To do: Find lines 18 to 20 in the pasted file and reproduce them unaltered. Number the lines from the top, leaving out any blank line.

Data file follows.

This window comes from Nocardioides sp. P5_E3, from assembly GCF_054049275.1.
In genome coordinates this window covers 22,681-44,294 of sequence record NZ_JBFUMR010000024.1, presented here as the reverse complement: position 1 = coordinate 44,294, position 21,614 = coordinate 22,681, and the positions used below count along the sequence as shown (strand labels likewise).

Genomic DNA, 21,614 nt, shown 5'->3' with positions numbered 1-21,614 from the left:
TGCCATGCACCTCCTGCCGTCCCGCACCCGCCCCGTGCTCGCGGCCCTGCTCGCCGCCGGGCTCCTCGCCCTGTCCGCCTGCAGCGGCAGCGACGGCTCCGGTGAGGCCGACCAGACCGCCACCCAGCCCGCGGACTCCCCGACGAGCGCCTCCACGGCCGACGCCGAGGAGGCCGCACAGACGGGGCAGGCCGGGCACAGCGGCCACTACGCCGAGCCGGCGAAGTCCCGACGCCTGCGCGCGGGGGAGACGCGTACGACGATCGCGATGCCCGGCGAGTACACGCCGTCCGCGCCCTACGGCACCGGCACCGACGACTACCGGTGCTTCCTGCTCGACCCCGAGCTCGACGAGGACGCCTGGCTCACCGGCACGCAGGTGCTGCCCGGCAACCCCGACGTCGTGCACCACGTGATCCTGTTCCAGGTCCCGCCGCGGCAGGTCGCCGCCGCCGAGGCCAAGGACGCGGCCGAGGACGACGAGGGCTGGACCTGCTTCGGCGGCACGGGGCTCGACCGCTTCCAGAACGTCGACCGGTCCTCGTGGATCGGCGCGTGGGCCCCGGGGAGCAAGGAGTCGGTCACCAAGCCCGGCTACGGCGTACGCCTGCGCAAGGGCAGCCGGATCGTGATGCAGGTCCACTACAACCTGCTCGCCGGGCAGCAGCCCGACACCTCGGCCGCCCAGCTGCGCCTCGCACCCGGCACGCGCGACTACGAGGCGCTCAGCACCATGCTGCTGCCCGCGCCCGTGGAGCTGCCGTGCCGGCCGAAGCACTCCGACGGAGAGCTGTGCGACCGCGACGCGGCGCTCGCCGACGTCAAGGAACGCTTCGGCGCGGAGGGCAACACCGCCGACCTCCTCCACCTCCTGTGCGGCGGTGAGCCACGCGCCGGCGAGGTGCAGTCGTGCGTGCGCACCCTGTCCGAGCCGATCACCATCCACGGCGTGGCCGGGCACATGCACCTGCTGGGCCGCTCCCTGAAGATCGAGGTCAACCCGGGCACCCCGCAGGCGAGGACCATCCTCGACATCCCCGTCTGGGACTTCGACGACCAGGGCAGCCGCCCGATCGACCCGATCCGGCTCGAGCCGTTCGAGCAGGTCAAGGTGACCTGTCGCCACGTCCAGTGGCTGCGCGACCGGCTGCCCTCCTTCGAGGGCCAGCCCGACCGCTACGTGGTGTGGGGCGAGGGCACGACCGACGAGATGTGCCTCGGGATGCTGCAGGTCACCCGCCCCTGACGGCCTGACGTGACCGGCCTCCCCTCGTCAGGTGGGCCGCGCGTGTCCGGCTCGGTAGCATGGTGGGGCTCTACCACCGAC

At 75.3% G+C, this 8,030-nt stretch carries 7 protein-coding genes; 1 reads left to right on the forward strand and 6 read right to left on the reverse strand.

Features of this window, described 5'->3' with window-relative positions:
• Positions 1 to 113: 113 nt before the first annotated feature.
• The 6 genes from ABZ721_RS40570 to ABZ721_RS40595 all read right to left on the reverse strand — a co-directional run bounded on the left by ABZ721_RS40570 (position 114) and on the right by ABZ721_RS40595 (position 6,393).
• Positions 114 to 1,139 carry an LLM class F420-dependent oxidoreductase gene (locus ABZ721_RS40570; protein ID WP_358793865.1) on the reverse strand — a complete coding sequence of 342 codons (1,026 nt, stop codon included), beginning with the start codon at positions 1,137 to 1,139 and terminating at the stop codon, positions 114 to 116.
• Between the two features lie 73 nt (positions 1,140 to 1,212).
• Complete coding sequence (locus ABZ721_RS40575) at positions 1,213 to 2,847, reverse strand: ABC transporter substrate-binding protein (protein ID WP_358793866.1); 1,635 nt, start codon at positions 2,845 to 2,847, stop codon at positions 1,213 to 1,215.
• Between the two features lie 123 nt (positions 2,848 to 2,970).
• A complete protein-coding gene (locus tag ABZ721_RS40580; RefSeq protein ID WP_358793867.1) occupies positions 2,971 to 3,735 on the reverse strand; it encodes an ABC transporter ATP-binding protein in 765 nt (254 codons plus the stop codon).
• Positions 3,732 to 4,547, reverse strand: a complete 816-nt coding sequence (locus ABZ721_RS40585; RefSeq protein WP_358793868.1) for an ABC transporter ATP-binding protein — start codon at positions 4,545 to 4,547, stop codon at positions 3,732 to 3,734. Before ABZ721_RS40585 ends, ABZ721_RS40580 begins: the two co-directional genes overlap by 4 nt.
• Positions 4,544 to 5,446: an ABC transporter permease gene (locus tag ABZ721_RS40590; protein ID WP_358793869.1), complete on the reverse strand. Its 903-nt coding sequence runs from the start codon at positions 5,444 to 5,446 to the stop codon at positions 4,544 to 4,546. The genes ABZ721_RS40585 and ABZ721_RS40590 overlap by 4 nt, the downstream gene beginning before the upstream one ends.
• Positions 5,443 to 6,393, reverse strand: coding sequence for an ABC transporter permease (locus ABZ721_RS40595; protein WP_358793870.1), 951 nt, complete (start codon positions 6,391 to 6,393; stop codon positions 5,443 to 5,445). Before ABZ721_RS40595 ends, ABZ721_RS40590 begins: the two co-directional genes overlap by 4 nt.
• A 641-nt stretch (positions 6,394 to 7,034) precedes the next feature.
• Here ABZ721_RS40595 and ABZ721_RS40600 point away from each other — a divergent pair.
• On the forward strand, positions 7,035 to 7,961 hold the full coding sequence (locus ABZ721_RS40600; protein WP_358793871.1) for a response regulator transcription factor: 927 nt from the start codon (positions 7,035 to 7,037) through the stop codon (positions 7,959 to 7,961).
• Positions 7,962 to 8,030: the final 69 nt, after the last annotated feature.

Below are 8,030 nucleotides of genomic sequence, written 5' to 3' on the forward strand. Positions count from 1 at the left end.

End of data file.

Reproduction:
• Here ABZ721_RS40595 and ABZ721_RS40600 point away from each other — a divergent pair.
• On the forward strand, positions 7,035 to 7,961 hold the full coding sequence (locus ABZ721_RS40600; protein WP_358793871.1) for a response regulator transcription factor: 927 nt from the start codon (positions 7,035 to 7,037) through the stop codon (positions 7,959 to 7,961).
• Positions 7,962 to 8,030: the final 69 nt, after the last annotated feature.